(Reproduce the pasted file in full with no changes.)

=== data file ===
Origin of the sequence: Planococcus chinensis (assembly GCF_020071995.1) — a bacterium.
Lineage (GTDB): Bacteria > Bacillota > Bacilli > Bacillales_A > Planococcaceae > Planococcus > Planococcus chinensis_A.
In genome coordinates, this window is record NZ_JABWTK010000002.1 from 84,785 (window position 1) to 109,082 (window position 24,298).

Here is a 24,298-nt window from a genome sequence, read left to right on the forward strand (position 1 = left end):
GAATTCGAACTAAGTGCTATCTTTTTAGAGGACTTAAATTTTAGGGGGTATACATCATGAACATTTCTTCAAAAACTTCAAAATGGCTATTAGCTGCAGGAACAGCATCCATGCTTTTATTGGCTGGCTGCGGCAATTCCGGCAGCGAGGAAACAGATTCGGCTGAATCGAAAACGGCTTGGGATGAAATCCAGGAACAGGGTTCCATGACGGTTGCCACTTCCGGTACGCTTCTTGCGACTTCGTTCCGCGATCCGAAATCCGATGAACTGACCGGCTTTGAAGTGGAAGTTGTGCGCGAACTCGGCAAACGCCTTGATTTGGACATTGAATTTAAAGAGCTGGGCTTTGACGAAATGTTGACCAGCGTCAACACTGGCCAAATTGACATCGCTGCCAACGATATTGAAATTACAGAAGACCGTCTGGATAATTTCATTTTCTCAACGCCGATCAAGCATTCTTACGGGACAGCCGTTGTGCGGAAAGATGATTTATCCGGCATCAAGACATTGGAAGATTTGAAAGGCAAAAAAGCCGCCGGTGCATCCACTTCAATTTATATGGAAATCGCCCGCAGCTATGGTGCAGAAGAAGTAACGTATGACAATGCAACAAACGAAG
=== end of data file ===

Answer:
Origin of the sequence: Planococcus chinensis (assembly GCF_020071995.1) — a bacterium.
Lineage (GTDB): Bacteria > Bacillota > Bacilli > Bacillales_A > Planococcaceae > Planococcus > Planococcus chinensis_A.
In genome coordinates, this window is record NZ_JABWTK010000002.1 from 84,785 (window position 1) to 109,082 (window position 24,298).

Here is a 24,298-nt window from a genome sequence, read left to right on the forward strand (position 1 = left end):
GAATTCGAACTAAGTGCTATCTTTTTAGAGGACTTAAATTTTAGGGGGTATACATCATGAACATTTCTTCAAAAACTTCAAAATGGCTATTAGCTGCAGGAACAGCATCCATGCTTTTATTGGCTGGCTGCGGCAATTCCGGCAGCGAGGAAACAGATTCGGCTGAATCGAAAACGGCTTGGGATGAAATCCAGGAACAGGGTTCCATGACGGTTGCCACTTCCGGTACGCTTCTTGCGACTTCGTTCCGCGATCCGAAATCCGATGAACTGACCGGCTTTGAAGTGGAAGTTGTGCGCGAACTCGGCAAACGCCTTGATTTGGACATTGAATTTAAAGAGCTGGGCTTTGACGAAATGTTGACCAGCGTCAACACTGGCCAAATTGACATCGCTGCCAACGATATTGAAATTACAGAAGACCGTCTGGATAATTTCATTTTCTCAACGCCGATCAAGCATTCTTACGGGACAGCCGTTGTGCGGAAAGATGATTTATCCGGCATCAAGACATTGGAAGATTTGAAAGGCAAAAAAGCCGCCGGTGCATCCACTTCAATTTATATGGAAATCGCCCGCAGCTATGGTGCAGAAGAAGTAACGTATGACAATGCAACAAACGAAG